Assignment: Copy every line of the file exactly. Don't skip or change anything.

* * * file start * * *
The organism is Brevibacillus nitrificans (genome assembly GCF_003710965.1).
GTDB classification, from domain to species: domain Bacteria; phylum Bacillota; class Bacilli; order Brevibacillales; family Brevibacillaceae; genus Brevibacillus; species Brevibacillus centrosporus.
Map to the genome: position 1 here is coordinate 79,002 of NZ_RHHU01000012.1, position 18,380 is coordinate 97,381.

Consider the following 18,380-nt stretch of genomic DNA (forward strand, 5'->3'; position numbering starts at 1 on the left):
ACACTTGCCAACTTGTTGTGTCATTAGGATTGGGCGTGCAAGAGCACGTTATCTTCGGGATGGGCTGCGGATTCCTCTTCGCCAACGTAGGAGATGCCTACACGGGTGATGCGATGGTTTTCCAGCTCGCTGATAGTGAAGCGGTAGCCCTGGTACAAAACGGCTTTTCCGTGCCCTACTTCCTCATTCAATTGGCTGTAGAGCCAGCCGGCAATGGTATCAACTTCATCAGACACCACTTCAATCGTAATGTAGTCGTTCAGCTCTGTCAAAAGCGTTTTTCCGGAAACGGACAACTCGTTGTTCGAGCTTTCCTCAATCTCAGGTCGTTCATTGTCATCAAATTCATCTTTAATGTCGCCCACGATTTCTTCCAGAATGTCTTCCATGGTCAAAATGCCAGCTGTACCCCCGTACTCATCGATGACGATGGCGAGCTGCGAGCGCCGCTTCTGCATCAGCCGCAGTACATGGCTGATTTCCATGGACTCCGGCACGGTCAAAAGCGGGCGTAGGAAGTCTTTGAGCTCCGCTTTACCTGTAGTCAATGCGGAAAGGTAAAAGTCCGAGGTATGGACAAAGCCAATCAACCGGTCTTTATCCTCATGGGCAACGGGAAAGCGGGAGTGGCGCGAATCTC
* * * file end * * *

The organism is Brevibacillus nitrificans (genome assembly GCF_003710965.1).
GTDB classification, from domain to species: domain Bacteria; phylum Bacillota; class Bacilli; order Brevibacillales; family Brevibacillaceae; genus Brevibacillus; species Brevibacillus centrosporus.
Map to the genome: position 1 here is coordinate 79,002 of NZ_RHHU01000012.1, position 18,380 is coordinate 97,381.

Consider the following 18,380-nt stretch of genomic DNA (forward strand, 5'->3'; position numbering starts at 1 on the left):
ACACTTGCCAACTTGTTGTGTCATTAGGATTGGGCGTGCAAGAGCACGTTATCTTCGGGATGGGCTGCGGATTCCTCTTCGCCAACGTAGGAGATGCCTACACGGGTGATGCGATGGTTTTCCAGCTCGCTGATAGTGAAGCGGTAGCCCTGGTACAAAACGGCTTTTCCGTGCCCTACTTCCTCATTCAATTGGCTGTAGAGCCAGCCGGCAATGGTATCAACTTCATCAGACACCACTTCAATCGTAATGTAGTCGTTCAGCTCTGTCAAAAGCGTTTTTCCGGAAACGGACAACTCGTTGTTCGAGCTTTCCTCAATCTCAGGTCGTTCATTGTCATCAAATTCATCTTTAATGTCGCCCACGATTTCTTCCAGAATGTCTTCCATGGTCAAAATGCCAGCTGTACCCCCGTACTCATCGATGACGATGGCGAGCTGCGAGCGCCGCTTCTGCATCAGCCGCAGTACATGGCTGATTTCCATGGACTCCGGCACGGTCAAAAGCGGGCGTAGGAAGTCTTTGAGCTCCGCTTTACCTGTAGTCAATGCGGAAAGGTAAAAGTCCGAGGTATGGACAAAGCCAATCAACCGGTCTTTATCCTCATGGGCAACGGGAAAGCGGGAGTGGCGCGAATCTC